“Vaca Muerta’s impact is extraordinary”

Alongside his peers from the industry, Tecpetrol’s CEO Ricardo Markous, took part in the VI National Energy Forum and addressed senior business leaders.

The Group of Business Leaders of Argentina (Líderes Empresariales de Argentina – LIDE) held a forum on Thursday May 9 for the entire oil and gas industry to discuss the challenges and complexities facing the sector in the country.

Ricardo Markous opened the meeting, followed by other company heads such as Javier Martínez Álvarez, president of Tenaris Southern Cone, Alejandro Bulgheroni, president of Pan American Energy Group, and Horacio Marín, president and CEO of YPF, as well as other public and private-sector officials and authorities.

An attentive audience listening to our CEO.-

The Tecpetrol CEO kicked off by launching into a presentation of the crucially important role played by oil and gas in a world marked by challenges and opportunities where countries are experiencing a growing need for “energy security.” He referenced the main themes that came up repeatedly in the presentations given at the annual CERAWeek congress in Houston two months ago, such as the expectation that the energy transition will need longer lead times to consolidate, creating a context in which Argentina will acquire another dimension. “The country’s production window to develop the vast stock of resources lying in Vaca Muerta is now wider than imagined.”

"We projected that Argentine production would double by 2030, around 1.5 million barrels, half of this coming from Vaca Muerta, as this produces over 50% of the country's both oil and gas output, to which must be added the opportunity to export to neighboring countries. If the forecasts are right, we could be reaching the next decade with a trade balance of over USD 25 billion.”

“The impact of Vaca Muerta on this country is extraordinary. We are wondering whether this can be done. The first answer is always yes. The quality of the rock is outstanding. Compared with average wells in the United States, Vaca Muerta wells can produce more in two years than wells in the U.S. Permian Basin, for example. The case is similar with gas. Furthermore, Argentina has been able to take advantage of the North American experience, the leaders in fracking, over these years, to learn and shorten the learning curve. Today, we’re building wells in less than 20 days and have taken the number of fractures from 4 to 10.”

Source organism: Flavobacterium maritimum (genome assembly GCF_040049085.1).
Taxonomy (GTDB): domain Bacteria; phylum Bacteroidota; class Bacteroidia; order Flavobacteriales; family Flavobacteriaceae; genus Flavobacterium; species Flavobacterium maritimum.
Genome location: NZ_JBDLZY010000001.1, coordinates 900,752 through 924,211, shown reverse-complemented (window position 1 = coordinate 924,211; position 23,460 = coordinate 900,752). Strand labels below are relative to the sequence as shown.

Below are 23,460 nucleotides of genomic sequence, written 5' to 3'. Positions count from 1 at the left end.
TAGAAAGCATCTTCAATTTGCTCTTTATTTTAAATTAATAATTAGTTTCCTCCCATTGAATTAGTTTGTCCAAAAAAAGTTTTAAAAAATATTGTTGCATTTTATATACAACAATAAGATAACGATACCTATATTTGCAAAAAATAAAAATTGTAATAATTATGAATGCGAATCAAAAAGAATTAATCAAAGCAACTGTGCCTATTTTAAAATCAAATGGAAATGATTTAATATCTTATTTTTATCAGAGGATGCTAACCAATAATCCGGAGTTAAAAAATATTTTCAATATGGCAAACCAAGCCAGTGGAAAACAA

LIDE, the entire industry present at the same congress.-

This is a path that we are travelling alongside all the companies in the sector. “Now, to make the ramp-up happen more quickly, we must reinvest and also bring in capital from outside. Increasing oil production brings us up against a couple of barriers: the first is to build the pipelines, which will be done by private companies, meaning that we’ll then be able to export without any infrastructure limitations.” And what about gas? Gas is pure future. “In the ‘90s, we built gas pipelines to Chile: the Gas Andes, Northern, Atacama, Entre Ríos and the Brazil-Uruguayan pipelines. Thanks to Vaca Muerta, those gas pipelines are filling up again. When we’ve completed the Reversal of the Northern Gas Pipeline, we’ll be able to replace imports from Bolivia. We are working to export to Brazil. We have a key geopolitical role to play in South America and between 300 and 350 TCF (trillion cubic feet) of reserves, when Argentine annual consumption is 1.8 TCF per year. If you add exports to Chile and Brazil, this comes to 2.4 TCF. What can we do with that? Monetizing this is a project that will have to be developed in collaboration between companies in order to attract more reserves and foreign currency to the country.”

“We have everything in place: the need to increase production, extraordinary rock, the experience of the operating companies, and capacity. In Fortín de Piedra, Tecpetrol went from producing zero to 15 million cubic meters per day in one year. I don't know if this broke a world record but it was certainly something well out of the ordinary. Argentina has enough gas to export to neighboring countries and supply everyone’s needs. That makes me optimistic that the plane is going to take off, that the energy motors have already started spinning. It's not at its peak yet, but we’re working on it."

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